The dream of a proper motion controlled Star Wars game is one that still excites the mind of Star Wars fans everywhere. However, Star Wars Kinect is still a bit of a mystery for gamers ever since it was revealed at last year’s E3. Could you have a proper Star Wars game without being in full control of your character’s movements?
I got hands-on (or should that be hands-off?) time with the Jedi Destiny mode, one of several modes developer Terminal Reality has promised will ship with the full game. The level took place on Cloud City on Bespin. I played an original Jedi character created for the game. Before the airship even landed on the ground, I had full control of my Jedi’s arm movements. The level initiated when I actually jumped in the air, which caused my character to jump out of the ship and into the heart of battle.
The controls are simple. The right hand controls the lightsaber swings while the left is used to aim your force powers. Simply swinging your right hand will move your Jedi towards the nearest droid and cut them to bits. It works really well and responds accurately to every movement of my arm. Holding your left hand over an enemy activates your force power and you can actually push your palm forwards to force push them away.
A friend can drop in for co-op action at any time by waving their hand in front of Kinect for a few seconds. The game instantly split into two screens when my partner joined in to help me tackle the droid army. Star Wars Kinect has been described as an on-rails experience but that is not entirely true. You can make your character change directions by turning your head and then lunge forward by doing so in place in front of the Kinect sensor. It works surprisingly well and allows you to slice up the nearest enemy or avoid their attacks in a swift manner. You can wave your hand to use your lightsaber to block shots as well and even kick droids with an authentic swing of the leg.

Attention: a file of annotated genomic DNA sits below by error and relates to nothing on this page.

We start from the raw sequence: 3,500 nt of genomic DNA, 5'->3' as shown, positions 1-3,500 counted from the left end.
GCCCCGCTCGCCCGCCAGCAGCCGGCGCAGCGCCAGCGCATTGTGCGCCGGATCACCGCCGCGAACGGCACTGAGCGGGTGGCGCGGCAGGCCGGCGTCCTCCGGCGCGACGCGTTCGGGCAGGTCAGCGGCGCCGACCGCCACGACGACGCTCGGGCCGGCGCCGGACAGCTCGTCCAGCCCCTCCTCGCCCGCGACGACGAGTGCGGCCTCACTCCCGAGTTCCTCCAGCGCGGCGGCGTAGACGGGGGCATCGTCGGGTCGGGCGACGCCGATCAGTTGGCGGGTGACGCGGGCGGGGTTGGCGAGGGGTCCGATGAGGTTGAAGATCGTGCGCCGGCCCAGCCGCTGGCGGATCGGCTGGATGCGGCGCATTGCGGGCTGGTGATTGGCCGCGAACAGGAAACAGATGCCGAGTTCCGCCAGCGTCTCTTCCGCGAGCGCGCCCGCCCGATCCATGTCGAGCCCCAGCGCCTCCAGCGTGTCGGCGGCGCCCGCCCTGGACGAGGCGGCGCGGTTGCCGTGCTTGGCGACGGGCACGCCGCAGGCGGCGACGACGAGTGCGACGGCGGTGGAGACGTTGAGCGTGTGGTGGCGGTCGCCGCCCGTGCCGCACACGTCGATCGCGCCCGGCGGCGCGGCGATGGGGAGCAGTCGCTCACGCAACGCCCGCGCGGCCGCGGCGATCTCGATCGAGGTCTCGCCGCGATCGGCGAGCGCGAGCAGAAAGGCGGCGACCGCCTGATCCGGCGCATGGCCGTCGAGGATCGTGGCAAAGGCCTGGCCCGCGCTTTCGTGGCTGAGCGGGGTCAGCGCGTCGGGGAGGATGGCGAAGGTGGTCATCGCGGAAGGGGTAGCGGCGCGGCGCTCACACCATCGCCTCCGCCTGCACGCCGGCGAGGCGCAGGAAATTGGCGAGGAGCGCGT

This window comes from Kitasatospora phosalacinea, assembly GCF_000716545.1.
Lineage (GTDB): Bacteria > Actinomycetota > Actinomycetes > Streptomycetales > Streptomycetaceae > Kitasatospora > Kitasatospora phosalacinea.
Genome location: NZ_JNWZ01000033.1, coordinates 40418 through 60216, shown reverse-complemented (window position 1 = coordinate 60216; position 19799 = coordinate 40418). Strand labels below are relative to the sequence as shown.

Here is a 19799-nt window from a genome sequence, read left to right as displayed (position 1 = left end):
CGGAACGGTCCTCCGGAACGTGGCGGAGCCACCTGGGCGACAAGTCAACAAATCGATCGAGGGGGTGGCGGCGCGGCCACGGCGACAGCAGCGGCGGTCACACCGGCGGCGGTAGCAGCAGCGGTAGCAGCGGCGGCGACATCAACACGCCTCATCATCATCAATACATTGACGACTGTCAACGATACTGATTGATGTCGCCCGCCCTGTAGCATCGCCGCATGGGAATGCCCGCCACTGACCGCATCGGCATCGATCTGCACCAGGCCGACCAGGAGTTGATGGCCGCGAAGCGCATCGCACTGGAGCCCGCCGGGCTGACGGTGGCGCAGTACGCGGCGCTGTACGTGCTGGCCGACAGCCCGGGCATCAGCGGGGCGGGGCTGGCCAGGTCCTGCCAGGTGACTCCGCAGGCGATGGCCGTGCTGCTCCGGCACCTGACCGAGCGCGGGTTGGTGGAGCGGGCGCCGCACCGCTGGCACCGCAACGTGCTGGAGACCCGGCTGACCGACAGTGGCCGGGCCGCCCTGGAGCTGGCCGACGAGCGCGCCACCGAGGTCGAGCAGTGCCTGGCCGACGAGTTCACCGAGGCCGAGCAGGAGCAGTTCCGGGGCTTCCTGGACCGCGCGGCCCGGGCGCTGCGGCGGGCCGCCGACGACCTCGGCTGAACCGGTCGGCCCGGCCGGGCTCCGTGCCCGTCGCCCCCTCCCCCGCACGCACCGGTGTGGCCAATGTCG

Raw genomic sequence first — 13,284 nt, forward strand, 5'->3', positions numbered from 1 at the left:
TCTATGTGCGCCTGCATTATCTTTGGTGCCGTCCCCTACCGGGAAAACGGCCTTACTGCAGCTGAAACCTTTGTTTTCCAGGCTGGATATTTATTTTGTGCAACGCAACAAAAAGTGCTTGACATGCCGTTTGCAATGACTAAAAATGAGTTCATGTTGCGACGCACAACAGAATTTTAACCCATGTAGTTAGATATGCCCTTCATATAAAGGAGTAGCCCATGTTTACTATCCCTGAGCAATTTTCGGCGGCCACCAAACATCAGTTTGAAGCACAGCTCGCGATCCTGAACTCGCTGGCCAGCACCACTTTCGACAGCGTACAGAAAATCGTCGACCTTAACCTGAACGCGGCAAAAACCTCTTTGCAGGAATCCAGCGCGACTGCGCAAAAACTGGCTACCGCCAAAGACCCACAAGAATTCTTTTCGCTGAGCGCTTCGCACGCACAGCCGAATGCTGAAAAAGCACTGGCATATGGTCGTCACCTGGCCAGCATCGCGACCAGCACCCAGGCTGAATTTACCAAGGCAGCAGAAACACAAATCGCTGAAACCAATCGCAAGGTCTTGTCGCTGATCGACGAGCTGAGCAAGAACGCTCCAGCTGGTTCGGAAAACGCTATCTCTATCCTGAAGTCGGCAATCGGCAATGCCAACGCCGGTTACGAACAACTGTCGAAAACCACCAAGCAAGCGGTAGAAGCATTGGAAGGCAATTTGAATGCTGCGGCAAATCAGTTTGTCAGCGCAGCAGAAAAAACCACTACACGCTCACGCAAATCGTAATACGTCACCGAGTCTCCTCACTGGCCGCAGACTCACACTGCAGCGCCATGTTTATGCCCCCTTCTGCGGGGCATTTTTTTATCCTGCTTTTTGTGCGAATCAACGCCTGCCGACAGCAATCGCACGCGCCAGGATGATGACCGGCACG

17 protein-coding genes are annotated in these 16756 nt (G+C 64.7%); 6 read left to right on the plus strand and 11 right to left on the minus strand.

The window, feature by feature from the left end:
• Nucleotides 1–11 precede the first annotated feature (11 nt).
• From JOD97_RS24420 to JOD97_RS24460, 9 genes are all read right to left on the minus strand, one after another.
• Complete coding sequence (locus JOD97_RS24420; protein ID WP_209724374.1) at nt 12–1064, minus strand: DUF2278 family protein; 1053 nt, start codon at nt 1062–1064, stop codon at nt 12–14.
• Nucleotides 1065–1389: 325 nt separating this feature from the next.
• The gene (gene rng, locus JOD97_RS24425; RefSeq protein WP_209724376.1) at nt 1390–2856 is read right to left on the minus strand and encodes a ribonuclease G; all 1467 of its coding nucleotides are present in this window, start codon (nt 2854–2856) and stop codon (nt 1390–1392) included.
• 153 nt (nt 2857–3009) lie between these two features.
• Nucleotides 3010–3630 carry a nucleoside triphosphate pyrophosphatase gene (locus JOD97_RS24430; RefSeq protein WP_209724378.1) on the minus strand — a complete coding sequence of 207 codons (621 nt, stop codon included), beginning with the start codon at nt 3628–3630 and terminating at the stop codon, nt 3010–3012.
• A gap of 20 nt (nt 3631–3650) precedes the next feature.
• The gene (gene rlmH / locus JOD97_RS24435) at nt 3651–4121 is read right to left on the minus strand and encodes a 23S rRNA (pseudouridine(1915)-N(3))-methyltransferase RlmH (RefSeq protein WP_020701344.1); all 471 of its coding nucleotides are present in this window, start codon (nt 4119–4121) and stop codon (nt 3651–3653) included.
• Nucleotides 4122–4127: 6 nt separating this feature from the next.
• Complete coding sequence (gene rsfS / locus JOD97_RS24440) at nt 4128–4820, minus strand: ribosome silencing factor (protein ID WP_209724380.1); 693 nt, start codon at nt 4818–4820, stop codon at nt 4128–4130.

Later we came to a part where we had to use the force to move a huge ship blocking our progress. This gesture required both hands to manipulate the ship and move it to one side. After that, we moved into a corridor with more droids. We eventually came across a pair of droids we could not attack head on so we had jump over them by jumping in the air with our bodies. It feels cool to watch your character flip over an enemy before slicing him to bits. After that the game presented a cinematic teaser of our two Jedi heroes about to square off against a Sith lord before coming to an abrupt end.
The game’s visual are mixed. The world of Star Wars is faithfully recreated in HD but we have seen much better already. The animations are choppy and seem forced (that’s not a pun). The demo I played was brief but provided just enough fun to make the game seem promising. Star Wars Kinect launches exclusively for the Xbox 360 sometime later this year.